>> After violent protests over the weekend, the Dakota Access Pipeline Company agreeing to halt construction but only until Friday on what Native American tribes say is an ancient burial ground.>> The judge got the parties to agree to a limited temporary restraining order protecting the land between Route 1806 and Lake Oahe, and that's a good thing.
That's important land, and there won't be any construction this week on that land.>> Construction of the 1,100 mile pipeline meant to bring crude oil from the Bakken shale formation has been dogged by protests since April. George Tamerlani is in Cannonball, North Dakota, covering the demonstrations for Reuters.
>> This is the largest Native American gathering in more than a century and it's no mere environmental protest. For the Standing Rock Sioux, as for all Native Americans, the land and the water are sacred. Not something to be tainted, tampered, or desecrated.>> Our ancestors said all life is sacred and to be treated with respect and we have done.
We have done our part as American citizens. Don't take that dream from our children that this is a fair country.>> The Standing Rock Sioux Tribe saying protests escalated on Saturday, when the pipeline company used bulldozers to destroy sacred tribal sites. Dakota Access accusing the tribe of provoking violence and breaking the law, and trying to stop construction.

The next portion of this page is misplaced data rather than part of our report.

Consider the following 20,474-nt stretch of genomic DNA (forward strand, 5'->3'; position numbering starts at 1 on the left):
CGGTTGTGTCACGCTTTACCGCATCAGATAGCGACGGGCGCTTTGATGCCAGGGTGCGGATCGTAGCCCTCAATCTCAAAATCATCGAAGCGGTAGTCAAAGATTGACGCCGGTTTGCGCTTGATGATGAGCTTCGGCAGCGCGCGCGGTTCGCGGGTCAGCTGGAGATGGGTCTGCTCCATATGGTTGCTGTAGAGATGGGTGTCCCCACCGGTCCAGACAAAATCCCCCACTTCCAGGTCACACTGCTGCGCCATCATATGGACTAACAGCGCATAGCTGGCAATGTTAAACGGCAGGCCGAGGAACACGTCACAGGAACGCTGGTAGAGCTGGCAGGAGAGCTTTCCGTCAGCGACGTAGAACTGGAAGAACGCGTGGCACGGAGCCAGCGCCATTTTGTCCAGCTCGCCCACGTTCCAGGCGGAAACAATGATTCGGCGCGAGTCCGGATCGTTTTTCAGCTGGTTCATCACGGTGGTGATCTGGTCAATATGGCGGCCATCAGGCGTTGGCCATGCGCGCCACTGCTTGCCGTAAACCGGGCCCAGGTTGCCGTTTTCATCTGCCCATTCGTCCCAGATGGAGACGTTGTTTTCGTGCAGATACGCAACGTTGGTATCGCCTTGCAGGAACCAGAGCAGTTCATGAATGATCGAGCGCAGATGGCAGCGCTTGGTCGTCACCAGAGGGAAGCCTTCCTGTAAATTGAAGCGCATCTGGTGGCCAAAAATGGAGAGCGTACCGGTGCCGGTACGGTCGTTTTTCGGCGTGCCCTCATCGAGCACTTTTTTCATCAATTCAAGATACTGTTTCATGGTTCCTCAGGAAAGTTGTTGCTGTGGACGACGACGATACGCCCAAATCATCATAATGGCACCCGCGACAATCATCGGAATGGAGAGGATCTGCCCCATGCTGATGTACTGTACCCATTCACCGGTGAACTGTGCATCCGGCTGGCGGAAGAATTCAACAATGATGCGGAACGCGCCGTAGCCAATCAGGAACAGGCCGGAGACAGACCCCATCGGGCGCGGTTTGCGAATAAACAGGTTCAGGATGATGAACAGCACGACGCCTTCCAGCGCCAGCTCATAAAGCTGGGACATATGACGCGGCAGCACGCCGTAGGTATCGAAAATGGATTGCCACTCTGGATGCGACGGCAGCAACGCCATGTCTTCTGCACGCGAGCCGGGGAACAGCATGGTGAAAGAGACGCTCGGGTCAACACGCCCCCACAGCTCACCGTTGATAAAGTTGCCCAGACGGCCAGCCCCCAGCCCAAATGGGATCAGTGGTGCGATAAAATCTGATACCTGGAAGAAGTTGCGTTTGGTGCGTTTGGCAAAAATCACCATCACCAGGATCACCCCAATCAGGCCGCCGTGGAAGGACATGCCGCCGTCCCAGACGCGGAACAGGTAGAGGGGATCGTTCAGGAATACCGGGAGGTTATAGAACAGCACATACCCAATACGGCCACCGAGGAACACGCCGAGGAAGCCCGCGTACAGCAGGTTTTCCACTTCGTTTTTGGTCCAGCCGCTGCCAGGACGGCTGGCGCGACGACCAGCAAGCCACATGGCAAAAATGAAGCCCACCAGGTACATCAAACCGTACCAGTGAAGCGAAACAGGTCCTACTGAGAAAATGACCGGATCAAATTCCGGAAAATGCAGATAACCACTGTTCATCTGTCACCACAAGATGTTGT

>> Well, the security guards created a barricade with their dogs for us not to cross over, for us not to reach the bulldozers. But we crossed it anyways, even while being pepper sprayed or with the dogs. So, there was a lot of chaos that was happening at that moment.
Of course, with children being bit, women, young men, even elders that were out there were trying to stop that. Stop the construction happening.>> A judge on Tuesday said he would issue a decision about an injunction to withdraw permits for the pipeline by Friday when construction is scheduled to resume.